Toyota Owners Take Note (Again)
More recall bad news -- plus where to find recall information
Well, following up on the massive floor-mat-related recall from last Wednesday (at 3.8 million vehicles, the largest in company history) comes news that more Toyotas will likely be headed back to dealers. As reported on MSN Autos' homepage (via Autoweek), the National Highway Traffic Safety Administration is investigating frame corrosion on 2000 and 2001 Toyota Tundras, affecting an estimated 218,000 vehicles. Toyota spokesman Brian Lyons -- who's really been earning his paycheck recently -- noted that the investigation doesn't come as a surprise, as it has also been the focus of an internal Toyota probe.
What with the two Toyota recalls, the new push for a Jeep recall of a wide range of Grand Cherokee models, and various VW recalls (not to mention yet another, earlier Toyota recall of almost 100,000 vehicles), there's a lot to keep track of. Here's how:
Recalls.gov has a comprehensive list of recall news and information for everything from food and boats to cosmetics and medicine; NHTSA has its auto-specific section here. Allworldauto.com also has a comprehensive and useful recall page -- search by automaker or year, or even which companies have the most and fewest recalls all-time -- as does Consumeraffairs.com.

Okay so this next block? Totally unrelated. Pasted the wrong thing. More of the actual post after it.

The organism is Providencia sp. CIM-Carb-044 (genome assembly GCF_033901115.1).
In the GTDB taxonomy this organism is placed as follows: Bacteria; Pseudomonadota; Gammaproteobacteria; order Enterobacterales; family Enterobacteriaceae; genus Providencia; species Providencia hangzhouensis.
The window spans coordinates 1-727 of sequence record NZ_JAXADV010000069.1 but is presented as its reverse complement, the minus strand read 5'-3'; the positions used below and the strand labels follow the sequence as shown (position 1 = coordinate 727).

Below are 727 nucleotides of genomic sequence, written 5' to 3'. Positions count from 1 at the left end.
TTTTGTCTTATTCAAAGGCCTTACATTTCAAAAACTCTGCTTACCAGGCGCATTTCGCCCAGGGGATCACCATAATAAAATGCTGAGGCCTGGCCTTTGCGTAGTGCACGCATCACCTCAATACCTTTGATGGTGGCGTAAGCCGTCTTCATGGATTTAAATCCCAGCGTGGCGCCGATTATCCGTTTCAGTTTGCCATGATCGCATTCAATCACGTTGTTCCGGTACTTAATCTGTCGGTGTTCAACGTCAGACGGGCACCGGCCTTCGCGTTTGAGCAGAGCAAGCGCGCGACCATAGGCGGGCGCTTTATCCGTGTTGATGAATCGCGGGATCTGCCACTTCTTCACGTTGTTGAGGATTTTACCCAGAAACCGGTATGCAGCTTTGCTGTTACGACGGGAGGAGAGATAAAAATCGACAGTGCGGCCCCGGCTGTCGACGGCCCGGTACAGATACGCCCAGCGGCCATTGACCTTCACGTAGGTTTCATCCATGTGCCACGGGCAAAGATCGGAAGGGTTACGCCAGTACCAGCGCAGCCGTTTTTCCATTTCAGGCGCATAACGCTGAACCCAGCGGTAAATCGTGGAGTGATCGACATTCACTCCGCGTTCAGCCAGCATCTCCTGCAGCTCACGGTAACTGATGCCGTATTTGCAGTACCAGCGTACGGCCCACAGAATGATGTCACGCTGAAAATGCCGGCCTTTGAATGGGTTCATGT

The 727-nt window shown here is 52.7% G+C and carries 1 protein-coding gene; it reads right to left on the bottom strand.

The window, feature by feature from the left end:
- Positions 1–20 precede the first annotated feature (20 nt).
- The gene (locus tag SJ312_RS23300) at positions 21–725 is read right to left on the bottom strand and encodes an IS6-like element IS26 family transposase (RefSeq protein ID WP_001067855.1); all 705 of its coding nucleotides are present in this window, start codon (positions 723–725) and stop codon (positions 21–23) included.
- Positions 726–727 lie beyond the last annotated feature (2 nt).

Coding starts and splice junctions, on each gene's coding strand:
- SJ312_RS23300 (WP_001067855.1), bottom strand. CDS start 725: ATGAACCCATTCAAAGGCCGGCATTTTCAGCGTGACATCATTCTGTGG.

For those who missed the details of this new recall, here is the recap:
The investigation is spurred by complaints, several of which allege that the underbody-mounted spare tire came loose or separated due to corrosion; other complaints state that corrosion is to blame for damaged brake lines. This comes on the heels of Toyota's buyout of 1995 to 2000 model-year Tacoma pickups -- at 150 percent of the highest Kelley Blue Book value -- in March of last year, as well as a recall of the 2001 to 2004 model-year Tacoma pickups in November of that year. Both the buyouts and recall were due to corrosion issues.
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